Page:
Owen Hart is known as the brother of Bret "The Hitman" Hart and a scion of the legendary Hart wrestling family. He's also known for one of the most dramatic in-ring deaths in the history of professional wrestling.
In 1999, Hart's gimmick was a masked superhero character known as Blue Blazer. The WWF decided to give him a fitting entrance for his appearance on the "Over the Edge" pay-per-view show on May 23: Because he was a superhero, the company would make him fly. They set up an elaborate system of wires that would lower the Blue Blazer to the ring from the rafters above, creating a truly magnificent effect. CNN describes just how badly this went wrong. The system malfunctioned while Hart was 78 feet above the ring and sent the helpless wrestler plunging down, where he hit the top rope and then bounced into the ring.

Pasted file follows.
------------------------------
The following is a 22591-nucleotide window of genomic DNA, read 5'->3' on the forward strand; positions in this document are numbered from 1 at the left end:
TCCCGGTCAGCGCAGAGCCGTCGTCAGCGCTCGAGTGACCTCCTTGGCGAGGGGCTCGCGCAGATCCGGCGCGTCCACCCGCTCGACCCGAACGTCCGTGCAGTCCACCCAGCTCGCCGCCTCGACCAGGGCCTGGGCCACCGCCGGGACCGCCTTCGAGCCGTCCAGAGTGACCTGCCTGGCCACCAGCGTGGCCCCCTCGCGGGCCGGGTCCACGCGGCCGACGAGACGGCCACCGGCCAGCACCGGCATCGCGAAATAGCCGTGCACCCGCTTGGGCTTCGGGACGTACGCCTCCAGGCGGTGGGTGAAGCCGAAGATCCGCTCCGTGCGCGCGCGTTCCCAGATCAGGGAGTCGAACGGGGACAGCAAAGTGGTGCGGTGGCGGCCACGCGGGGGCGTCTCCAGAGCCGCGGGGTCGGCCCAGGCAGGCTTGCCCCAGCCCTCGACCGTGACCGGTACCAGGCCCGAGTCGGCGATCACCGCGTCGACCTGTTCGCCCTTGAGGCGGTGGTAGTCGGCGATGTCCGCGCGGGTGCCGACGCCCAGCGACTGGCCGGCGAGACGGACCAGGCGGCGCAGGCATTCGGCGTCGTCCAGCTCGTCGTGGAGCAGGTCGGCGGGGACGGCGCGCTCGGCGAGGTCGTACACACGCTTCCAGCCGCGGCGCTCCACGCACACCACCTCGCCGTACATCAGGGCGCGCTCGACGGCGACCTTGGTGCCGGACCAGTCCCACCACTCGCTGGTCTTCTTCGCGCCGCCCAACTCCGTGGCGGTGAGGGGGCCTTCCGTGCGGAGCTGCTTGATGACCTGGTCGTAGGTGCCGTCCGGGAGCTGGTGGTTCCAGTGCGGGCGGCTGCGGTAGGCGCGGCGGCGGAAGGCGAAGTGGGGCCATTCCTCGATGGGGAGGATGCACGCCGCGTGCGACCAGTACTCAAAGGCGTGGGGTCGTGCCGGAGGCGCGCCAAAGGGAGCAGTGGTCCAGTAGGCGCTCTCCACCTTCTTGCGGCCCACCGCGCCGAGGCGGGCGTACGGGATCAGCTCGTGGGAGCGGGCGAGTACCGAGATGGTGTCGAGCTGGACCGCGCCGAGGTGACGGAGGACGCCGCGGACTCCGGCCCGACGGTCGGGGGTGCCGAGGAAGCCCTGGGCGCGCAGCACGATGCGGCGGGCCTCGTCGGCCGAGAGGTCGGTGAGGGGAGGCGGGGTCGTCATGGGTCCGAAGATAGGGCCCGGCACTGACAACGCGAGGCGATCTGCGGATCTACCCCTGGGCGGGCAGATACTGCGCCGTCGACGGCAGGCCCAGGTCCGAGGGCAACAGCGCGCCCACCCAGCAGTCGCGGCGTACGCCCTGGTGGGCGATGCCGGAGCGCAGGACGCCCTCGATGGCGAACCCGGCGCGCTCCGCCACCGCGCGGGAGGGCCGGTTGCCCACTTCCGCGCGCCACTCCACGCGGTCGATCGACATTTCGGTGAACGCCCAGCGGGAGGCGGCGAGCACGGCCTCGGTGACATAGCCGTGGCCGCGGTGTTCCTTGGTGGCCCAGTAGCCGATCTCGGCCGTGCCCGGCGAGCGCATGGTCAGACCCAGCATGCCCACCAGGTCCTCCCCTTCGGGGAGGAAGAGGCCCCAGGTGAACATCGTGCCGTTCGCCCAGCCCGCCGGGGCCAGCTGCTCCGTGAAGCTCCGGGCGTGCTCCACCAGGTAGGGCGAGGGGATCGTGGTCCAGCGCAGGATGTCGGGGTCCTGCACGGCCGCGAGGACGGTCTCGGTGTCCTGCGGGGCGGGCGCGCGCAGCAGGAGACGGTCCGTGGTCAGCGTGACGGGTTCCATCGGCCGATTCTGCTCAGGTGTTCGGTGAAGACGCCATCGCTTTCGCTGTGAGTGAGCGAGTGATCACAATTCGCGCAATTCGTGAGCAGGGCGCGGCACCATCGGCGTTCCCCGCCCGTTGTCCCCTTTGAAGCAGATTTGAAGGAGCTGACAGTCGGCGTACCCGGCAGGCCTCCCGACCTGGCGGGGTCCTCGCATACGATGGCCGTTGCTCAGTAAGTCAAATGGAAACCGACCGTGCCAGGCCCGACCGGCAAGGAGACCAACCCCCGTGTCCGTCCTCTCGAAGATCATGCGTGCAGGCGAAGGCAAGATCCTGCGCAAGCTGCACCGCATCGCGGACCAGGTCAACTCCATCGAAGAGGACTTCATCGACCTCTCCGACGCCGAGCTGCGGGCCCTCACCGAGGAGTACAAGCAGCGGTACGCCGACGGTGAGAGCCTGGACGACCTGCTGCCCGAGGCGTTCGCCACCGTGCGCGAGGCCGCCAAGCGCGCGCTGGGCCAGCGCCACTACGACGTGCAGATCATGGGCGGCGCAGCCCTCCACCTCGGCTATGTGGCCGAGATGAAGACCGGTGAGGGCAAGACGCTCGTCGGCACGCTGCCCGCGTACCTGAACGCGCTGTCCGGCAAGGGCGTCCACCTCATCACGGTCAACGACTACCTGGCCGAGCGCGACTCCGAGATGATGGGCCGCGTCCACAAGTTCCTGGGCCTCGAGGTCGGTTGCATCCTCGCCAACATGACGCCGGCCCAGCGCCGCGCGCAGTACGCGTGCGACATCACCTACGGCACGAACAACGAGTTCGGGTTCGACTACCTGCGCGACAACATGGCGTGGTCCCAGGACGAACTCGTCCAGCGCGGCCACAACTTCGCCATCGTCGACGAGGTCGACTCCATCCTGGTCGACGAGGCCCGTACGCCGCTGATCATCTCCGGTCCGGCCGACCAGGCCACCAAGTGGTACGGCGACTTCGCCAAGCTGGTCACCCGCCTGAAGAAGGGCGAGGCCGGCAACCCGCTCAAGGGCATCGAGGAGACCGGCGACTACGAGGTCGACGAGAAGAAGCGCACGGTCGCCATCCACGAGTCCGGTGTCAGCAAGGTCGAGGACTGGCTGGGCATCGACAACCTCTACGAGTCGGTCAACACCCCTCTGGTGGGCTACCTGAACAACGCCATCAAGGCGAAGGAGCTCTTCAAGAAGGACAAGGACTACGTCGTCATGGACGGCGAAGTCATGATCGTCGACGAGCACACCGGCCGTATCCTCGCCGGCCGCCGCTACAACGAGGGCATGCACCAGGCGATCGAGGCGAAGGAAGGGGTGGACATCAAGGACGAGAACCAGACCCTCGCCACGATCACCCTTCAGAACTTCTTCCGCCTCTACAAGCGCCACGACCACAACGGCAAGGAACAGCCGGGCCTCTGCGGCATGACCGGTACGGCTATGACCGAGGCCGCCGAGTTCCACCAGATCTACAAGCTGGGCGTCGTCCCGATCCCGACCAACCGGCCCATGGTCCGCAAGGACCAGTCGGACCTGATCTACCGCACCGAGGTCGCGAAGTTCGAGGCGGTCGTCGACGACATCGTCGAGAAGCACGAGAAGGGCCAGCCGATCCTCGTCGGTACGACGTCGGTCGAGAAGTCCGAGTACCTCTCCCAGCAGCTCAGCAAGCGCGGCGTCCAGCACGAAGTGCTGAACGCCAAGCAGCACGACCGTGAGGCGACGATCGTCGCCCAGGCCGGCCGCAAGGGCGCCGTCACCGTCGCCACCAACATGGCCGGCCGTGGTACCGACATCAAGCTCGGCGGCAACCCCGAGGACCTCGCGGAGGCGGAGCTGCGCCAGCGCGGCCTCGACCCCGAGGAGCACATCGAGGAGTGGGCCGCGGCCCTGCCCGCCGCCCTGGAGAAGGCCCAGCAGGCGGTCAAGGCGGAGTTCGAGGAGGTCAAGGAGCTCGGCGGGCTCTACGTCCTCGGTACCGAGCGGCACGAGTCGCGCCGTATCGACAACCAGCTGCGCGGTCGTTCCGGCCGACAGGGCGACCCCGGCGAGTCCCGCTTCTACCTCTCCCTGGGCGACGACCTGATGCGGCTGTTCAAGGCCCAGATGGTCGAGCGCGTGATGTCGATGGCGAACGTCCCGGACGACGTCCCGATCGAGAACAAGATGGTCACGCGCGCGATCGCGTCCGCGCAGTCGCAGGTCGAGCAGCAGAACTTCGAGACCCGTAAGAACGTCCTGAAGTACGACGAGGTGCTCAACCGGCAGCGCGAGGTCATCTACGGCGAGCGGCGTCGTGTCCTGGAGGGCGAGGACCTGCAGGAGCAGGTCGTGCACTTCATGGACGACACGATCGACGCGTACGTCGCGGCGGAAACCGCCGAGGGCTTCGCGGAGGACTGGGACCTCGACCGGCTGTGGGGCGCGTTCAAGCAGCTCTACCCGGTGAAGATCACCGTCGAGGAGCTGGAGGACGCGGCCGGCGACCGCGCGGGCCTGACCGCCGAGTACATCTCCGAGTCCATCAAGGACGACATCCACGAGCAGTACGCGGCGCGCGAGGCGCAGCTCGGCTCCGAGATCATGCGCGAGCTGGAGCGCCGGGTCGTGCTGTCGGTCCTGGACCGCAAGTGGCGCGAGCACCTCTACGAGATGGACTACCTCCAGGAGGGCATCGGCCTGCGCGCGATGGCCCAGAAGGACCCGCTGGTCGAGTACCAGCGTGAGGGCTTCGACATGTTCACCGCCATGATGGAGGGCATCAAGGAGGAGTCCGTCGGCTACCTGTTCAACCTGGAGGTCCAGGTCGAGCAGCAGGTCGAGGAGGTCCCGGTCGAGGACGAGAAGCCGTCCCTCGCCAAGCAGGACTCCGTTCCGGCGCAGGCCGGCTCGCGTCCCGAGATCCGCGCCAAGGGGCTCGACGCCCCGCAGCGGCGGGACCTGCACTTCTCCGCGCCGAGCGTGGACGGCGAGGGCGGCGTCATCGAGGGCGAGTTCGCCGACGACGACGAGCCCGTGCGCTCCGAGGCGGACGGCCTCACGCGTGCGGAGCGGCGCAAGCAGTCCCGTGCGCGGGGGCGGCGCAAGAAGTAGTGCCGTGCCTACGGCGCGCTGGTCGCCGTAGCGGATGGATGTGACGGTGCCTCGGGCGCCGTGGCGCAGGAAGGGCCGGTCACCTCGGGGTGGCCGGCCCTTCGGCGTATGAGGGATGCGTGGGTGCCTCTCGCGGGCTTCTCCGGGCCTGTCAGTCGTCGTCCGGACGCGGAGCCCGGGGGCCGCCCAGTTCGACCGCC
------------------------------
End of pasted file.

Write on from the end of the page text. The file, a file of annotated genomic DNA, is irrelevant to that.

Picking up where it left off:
Though the incident never made it to television, the 16,000 people at the Kemper Arena witnessed the futile attempts by the medical staff to revive Hart, who died of internal bleeding. At first, some of the audience members thought the whole thing was a stunt and that the falling figure had been a doll. However, this impression wouldn't last long. The ring announcer soon informed the audience that what had just happened was completely unscripted. Before the event was over, the WWF commentator Jim Ross announced to the world that Hart was dead.
King Kong Kirk